Professional networking site LinkedInjust earned a $1 billion dollar-plus valuation, raising $53 million from a group of VCs led by Bain Capital, for about five percent of the company, giving it a valuation of $1 billion plus.
Though there has been talk of LinkedIn making a good acquisition target the company's CEO, Dan Nye, says they're going solo. The company has been profitable since 2006, and this year will revenue between $75 million and $100 million, more than double last year. The company is tiny--just 23 million users--compared to the likes of MySpace--which hit 100 million users in 2006, and Facebook, which currently has 80 million plus users.
But LinkedIn does have its advantages over these other services. It's adding a million new members each month. And the company knows they're all of a certain educated, somewhat affluent demographic, which makes it easier to work with advertisers. And while Facebook's$15 billion valuation dwarfs LinkedIn's new value, it's still impressive, and almost surprising in this economic environment.
There's no question that social networking has been hot over the past few years. When Microsoft's $240 million investment in Facebook gave that site a $15 billion dollar valuation, more than a couple people wondered if the fast-growing and innovative site could figure out a model to generate the kind of revenues to justify such a pricetag.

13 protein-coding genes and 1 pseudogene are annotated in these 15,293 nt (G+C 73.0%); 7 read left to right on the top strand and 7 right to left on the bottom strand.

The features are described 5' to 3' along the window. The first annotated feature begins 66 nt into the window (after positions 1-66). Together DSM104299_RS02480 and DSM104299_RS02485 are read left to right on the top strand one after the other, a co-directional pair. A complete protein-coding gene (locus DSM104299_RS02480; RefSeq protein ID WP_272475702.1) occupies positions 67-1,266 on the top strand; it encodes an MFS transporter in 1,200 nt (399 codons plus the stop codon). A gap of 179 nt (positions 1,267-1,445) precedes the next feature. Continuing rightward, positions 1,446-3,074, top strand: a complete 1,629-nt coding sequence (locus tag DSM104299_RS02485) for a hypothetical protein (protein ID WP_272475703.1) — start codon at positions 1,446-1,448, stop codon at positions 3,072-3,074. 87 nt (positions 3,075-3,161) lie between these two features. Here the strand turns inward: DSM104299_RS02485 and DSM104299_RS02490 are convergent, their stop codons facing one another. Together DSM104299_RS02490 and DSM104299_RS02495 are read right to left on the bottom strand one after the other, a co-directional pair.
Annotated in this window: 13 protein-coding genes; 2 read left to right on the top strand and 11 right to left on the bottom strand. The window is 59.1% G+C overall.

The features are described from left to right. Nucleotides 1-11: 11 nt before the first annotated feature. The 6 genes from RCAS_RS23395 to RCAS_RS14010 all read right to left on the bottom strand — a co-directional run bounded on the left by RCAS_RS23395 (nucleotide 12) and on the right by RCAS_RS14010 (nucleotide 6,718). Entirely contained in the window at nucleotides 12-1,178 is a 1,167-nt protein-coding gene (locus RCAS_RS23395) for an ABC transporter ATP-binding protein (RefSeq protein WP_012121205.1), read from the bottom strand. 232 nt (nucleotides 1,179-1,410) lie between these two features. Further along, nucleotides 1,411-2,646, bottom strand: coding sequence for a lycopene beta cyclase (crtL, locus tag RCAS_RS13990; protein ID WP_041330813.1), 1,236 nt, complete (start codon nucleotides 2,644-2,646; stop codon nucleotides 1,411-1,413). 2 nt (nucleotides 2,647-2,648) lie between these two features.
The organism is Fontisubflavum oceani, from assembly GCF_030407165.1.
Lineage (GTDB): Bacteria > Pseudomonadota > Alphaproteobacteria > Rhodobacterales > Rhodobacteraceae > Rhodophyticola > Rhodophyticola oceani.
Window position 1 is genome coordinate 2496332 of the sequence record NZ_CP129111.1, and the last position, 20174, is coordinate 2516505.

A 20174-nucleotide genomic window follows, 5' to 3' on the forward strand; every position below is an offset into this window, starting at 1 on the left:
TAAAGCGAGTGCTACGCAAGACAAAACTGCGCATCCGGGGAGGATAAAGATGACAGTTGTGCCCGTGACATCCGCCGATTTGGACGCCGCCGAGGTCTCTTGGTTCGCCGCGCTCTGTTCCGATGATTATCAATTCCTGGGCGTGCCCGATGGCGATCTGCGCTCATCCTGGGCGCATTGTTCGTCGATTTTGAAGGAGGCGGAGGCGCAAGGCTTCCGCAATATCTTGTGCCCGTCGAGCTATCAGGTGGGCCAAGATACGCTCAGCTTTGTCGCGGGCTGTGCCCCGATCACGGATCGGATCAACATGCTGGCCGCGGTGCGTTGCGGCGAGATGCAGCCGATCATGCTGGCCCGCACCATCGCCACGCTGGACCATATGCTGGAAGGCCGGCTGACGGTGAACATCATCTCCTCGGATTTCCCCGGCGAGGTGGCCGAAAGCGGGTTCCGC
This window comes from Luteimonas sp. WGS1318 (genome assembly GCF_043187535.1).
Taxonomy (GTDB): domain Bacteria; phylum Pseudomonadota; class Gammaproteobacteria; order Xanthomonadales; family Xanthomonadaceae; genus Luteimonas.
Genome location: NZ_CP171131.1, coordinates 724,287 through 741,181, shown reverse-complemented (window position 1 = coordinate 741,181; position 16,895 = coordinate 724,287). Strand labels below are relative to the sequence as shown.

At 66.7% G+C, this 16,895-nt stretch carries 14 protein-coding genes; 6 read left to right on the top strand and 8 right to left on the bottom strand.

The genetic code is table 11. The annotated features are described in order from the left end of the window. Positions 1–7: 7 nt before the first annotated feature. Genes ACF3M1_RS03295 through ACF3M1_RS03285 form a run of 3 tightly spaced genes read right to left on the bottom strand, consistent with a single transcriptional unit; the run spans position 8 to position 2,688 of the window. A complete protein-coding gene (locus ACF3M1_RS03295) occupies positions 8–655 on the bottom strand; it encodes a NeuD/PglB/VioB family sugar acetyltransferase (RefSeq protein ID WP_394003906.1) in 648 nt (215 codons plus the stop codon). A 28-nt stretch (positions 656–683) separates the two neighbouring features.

During all this drama, Facebook's less glamorous stepsister, professional networking site, LinkedIn was hard at work chugging away. One thing's for sure: while the social networks still haven't figured out how to monetize their huge numbers of users, the primary professional network, is doing a good job with their more modest numbers.
I've interviewed the company's founder, Reid Hoffman a number of times and have always enjoyed his perspective and focus on the business network as opposied to the flashier alternative. A veteran of PayPal (now owned by eBay ) he's always seen the company as more than just a networking company -- in addition to carriying ads for jobs, it offers a premium subscription service for which it charges. It also offers corporate recruiters a service to help them manage their recruiting on the site.
What now? More applications. And LinkedIn could go public within the next few years, if it's not snatched up before then. Many say Microsoftis a natural match, though we'll see.
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